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Mammary duct ectasia is a chronic inflammatory condition characterized by dilatation of the terminal (subareolar) lactiferous ducts, with a peak incidence in women between 40–50 years of age. Although often asymptomatic, mammary duct ectasia may manifest with unilateral or bilateral nipple discharge, nipple inversion, or a subareolar mass. The diagnostic workup is based on the age-appropriate evaluation for pathological nipple discharge and/or a palpable breast mass. A biopsy may be required if imaging is inconclusive or depicts features concerning for malignancy. The typical histopathological features of duct ectasia include periductal inflammation, luminal secretions with/without inflammatory infiltrate, and foamy histiocytes. As most cases resolve spontaneously, expectant management is usually appropriate. Surgical excision of the affected duct may be considered for symptomatic control.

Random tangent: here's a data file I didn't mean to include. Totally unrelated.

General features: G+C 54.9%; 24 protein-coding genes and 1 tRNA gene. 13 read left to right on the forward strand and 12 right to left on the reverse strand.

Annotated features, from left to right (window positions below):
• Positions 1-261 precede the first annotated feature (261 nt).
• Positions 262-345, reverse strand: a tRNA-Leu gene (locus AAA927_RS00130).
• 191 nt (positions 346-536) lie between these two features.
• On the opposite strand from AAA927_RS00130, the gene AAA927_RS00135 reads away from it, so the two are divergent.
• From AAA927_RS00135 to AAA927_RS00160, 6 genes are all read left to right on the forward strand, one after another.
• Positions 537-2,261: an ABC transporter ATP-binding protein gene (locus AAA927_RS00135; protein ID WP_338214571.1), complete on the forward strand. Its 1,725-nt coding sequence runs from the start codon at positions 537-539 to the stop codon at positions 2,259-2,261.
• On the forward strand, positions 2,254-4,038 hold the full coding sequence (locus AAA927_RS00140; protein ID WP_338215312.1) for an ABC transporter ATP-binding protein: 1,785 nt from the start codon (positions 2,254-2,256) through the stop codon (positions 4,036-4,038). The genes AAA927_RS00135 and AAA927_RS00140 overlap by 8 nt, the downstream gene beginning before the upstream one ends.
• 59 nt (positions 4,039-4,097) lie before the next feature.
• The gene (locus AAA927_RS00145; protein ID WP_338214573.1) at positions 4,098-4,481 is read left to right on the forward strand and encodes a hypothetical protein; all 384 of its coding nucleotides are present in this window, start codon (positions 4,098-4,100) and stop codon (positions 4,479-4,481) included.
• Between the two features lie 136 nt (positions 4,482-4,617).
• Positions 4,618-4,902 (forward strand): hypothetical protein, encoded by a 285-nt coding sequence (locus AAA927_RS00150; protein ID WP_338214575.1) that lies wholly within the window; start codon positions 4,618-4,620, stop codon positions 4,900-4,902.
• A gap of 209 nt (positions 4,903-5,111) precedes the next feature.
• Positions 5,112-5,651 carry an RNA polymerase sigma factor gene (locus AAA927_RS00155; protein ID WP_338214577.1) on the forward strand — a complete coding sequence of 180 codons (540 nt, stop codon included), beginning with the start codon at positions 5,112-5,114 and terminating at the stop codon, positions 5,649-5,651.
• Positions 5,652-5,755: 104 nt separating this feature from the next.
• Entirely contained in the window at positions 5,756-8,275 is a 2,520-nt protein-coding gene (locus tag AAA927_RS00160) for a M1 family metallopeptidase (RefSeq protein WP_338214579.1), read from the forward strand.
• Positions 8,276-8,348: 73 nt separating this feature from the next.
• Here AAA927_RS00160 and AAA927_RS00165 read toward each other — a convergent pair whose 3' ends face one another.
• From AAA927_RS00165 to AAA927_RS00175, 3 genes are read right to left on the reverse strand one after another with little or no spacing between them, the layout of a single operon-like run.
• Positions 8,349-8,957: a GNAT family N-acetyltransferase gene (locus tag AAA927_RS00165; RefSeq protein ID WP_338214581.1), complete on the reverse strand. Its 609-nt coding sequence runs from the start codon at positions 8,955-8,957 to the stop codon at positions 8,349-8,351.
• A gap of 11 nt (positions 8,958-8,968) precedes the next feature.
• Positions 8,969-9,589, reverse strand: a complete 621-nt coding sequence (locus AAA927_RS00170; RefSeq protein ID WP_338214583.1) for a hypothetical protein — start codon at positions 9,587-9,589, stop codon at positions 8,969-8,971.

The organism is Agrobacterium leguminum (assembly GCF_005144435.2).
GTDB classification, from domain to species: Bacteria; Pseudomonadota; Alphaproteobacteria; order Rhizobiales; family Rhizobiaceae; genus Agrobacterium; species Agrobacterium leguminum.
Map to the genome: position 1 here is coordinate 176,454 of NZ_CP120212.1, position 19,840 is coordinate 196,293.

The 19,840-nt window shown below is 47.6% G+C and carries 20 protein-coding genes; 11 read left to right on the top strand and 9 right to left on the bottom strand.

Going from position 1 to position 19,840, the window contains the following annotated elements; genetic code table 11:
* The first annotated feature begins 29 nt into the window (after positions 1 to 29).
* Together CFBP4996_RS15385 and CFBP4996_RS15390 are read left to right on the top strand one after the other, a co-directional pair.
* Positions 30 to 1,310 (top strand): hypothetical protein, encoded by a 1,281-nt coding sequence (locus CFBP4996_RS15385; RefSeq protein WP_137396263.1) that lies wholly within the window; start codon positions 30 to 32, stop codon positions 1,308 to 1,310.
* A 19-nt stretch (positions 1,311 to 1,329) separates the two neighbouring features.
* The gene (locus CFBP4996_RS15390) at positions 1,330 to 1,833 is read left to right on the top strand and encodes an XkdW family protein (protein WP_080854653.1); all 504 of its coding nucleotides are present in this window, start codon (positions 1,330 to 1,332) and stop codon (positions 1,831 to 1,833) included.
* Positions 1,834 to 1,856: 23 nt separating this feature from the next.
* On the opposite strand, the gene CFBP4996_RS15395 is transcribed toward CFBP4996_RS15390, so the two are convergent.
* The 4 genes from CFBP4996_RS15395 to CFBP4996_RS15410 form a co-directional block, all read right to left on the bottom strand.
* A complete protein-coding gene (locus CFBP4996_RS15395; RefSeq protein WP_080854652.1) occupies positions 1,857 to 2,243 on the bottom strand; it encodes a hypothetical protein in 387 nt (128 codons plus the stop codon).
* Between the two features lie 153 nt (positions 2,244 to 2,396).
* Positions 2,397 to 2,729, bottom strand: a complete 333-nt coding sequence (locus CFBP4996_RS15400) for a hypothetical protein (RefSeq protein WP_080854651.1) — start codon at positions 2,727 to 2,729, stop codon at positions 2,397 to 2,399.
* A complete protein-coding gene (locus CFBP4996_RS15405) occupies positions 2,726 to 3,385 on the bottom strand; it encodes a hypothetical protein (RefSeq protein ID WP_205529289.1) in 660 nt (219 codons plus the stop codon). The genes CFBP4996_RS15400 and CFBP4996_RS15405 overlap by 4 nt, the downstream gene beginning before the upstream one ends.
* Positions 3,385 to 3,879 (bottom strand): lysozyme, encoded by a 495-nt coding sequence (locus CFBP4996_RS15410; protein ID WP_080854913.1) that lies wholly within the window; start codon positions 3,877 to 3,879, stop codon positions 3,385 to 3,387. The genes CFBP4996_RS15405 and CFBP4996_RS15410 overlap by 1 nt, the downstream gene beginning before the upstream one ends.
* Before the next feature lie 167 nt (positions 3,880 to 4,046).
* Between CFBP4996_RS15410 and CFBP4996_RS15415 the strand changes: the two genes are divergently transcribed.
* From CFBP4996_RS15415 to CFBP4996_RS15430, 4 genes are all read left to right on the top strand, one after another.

Inspissated luminal secretion → stasis → periductal inflammation → fibrous obliteration
- Pathological nipple discharge and/or palpable breast mass: Perform age-appropriate breast imaging.
- Imaging findings concerning for malignancy : biopsy
- Breast ultrasound: dilated subareolar ducts
- Mammography: dilated, tortuous subareolar ducts, branching calcifications
- Periductal inflammation and/or fibrosis
- The ductal lumens may be obliterated or filled with inspissated secretions and inflammatory cells.
- Foamy histiocytes are characteristically present within the inflammatory infiltrate.